By Charles V. Peña
According to South Korean president Moon Jae-in, North Korean leader Kim Jong-un has removed a major obstacle to negotiations with the United States: “The North Koreans did not present any conditions that the United States could not accept, such as the withdrawal of American troops in South Korea.” Furthermore: “They only talk about an end to hostilities against their country and about getting security guarantees.” It is tempting to interpret this to mean that North Korea might be willing to give up its nuclear weapons without U.S. troops having to leave the Korean peninsula, but as President Trump prepares for a highly anticipated summit meeting with Kim Jong-un, it would be wise to pause for a reality check.
To begin, Kim Jong-un is simply saying that U.S. troop withdrawal is not a precondition to any negotiations about denuclearization. That doesn’t mean that the North wouldn’t make it a condition for denuclearization during negotiations— a demand they have made as recently as 2016.
And if what Kim Jong-un wants is an end to hostilities against his country and a security guarantee, it’s hard to see—from his point of view—how those conditions would be met with 28,000 U.S. troops on his border.
If security is paramount for Kim Jong-un, nuclear weapons might be his only hope of staving of regime change. After all, Saddam Hussein did not have nuclear weapons and Muammar Gaddafi gave up his nuclear ambitions. Both were on the receiving end of U.S.-led regime change. The latter is probably a telling lesson for Kim Jong-un because Gaddafi was given a security guarantee in return for giving up on Libya’s nuclear program.
And while denuclearization would be welcomed, it is not a necessary condition for U.S. national security. Even if North Korea eventually acquires—or even has now—the capability to strike the U.S. homeland with a long-range nuclear weapon, Kim Jong-un would still have to acknowledge the reality of the vastly larger and superior U.S. strategic arsenal and the inevitable logic of deterrence. Kim Jong-un would have to be suicidal to attack the U.S. knowing that we could respond with utterly devastating force that could result in his death and the total annihilation of his country. That would be contrary to what the Kim dynasty has repeatedly demonstrated: that its larger interest is its own survival and perpetuating the regime.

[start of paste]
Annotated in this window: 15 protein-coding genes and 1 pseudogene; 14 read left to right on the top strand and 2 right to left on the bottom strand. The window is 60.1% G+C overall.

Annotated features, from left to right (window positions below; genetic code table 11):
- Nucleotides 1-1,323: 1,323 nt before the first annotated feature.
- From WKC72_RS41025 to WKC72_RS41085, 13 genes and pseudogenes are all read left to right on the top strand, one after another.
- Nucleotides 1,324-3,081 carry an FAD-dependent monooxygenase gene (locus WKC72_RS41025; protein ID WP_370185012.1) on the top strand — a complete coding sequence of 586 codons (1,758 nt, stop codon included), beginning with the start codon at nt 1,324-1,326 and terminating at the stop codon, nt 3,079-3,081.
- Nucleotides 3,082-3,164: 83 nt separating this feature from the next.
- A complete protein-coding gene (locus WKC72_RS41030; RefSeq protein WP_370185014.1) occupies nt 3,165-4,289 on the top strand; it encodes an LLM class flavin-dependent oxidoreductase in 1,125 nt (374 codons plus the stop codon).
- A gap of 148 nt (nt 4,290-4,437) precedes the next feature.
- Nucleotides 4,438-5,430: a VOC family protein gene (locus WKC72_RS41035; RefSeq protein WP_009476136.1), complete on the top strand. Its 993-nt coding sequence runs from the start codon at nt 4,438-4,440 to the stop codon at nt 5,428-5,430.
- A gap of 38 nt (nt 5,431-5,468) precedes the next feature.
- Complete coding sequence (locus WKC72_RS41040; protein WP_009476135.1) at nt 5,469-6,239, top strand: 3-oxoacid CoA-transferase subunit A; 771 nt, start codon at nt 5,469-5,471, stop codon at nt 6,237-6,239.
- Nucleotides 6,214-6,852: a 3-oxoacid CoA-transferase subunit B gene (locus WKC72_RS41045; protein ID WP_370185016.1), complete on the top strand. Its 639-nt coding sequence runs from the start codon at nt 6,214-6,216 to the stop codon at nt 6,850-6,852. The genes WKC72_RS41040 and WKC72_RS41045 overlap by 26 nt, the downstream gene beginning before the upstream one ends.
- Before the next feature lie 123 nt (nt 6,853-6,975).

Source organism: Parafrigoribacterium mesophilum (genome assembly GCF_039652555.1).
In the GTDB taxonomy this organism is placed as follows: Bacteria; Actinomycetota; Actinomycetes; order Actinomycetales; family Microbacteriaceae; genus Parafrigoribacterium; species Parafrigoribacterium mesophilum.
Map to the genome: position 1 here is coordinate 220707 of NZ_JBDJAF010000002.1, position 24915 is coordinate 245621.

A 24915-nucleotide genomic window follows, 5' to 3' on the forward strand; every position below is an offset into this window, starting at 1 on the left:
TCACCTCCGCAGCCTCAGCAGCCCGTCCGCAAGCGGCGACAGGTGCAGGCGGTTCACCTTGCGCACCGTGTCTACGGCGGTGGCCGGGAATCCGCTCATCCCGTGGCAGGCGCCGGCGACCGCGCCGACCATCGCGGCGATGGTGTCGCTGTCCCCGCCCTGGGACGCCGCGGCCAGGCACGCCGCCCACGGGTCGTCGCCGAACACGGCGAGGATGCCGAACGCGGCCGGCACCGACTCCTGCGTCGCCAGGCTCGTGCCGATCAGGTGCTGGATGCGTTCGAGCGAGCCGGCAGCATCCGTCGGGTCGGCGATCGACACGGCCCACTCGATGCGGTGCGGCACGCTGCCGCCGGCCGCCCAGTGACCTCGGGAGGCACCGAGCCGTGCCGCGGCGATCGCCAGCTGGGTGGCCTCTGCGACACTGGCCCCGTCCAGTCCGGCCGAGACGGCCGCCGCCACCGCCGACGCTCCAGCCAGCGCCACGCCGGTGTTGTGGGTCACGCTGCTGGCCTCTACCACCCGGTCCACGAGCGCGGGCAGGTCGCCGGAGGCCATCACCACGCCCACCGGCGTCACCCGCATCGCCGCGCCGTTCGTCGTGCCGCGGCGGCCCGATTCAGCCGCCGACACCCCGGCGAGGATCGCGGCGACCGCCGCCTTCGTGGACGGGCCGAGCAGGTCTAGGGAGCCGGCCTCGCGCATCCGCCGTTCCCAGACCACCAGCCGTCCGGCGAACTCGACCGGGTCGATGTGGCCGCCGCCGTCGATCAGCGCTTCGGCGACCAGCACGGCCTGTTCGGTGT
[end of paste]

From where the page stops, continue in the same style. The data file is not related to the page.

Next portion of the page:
It is important to remember that deterrence worked when the U.S. and the Soviet Union had thousands of warheads pointed at each other, and that irrational leaders with nuclear weapons—irrational leaders such as Josef Stalin and Mao Zedong— were successfully deterred and deterrence will work with Kim as well. If they could be deterred, so can Kim Jong-un.
In fact, North Korea has had nuclear weapons for at least a decade and has not used them against either South Korea or Japan. Presumably because the threat of a U.S. nuclear response hangs over Pyongyang’s head. This is evidence that Kim Jong-un understands deterrence.
Furthermore, if we know deterrence has worked and will continue to work, there are some other important things we need to understand.
First, military threats are unlikely to change Kim Jong-un’s mind. It is much more likely to reinforce his belief he needs nuclear strike capability to ensure his regime’s survival.
Second, we must understand that the more we threaten the use of force, the more likely the possibility of a miscalculation that leads to war. Also, continually threatening to use military force—and using an all sticks and no carrots approach —pushes Kim Jong-un into a corner and puts him in a “nothing to lose” situation if he feels he’s going to be attacked.
Third, even so-called limited attacks against North Korea’s nuclear and missile programs are not likely to be viewed as limited by Pyongyang—especially if tens or hundreds of targets are involved and there is collateral damage with civilian casualties. Even the kinds of military action now taken twice against Syria would carry great risk if replicated against North Korea. That Kim Jong-un would sit idly by after being attacked is sheer fantasy. After all, he wouldn’t know if any military action is truly limited or simply the first step to larger military intervention. More likely, such strikes would generate a response that could easily escalate to a wider, larger, and more costly war. A war that would cost thousands, perhaps tens of thousands, of lives—many of them civilians, including Americans living in South Korea.
So if the summit meeting between Trump and Kim Jong-un isn’t fruitful and doesn’t result in denuclearization, we need to understand that military action should not be and does not need to be the logical next step.
Realism needs to guide our actions, which means understanding that the costs and risks of military action against North Korea outweigh the perceived benefits. U.S. national security will be better served by continued deterrence.
Charles V. Peña is a senior fellow with Defense Priorities. He has more than 25 years of experience as a policy and program analyst and senior manager, supporting both the Departments of Defense and Homeland Security. Peña is the former director of defense-policy studies at the Cato Institute and author of Winning the Un-War: A New Strategy for the War on Terrorism.
This piece was originally published by The Federalist on April 26, 2018. Read more HERE.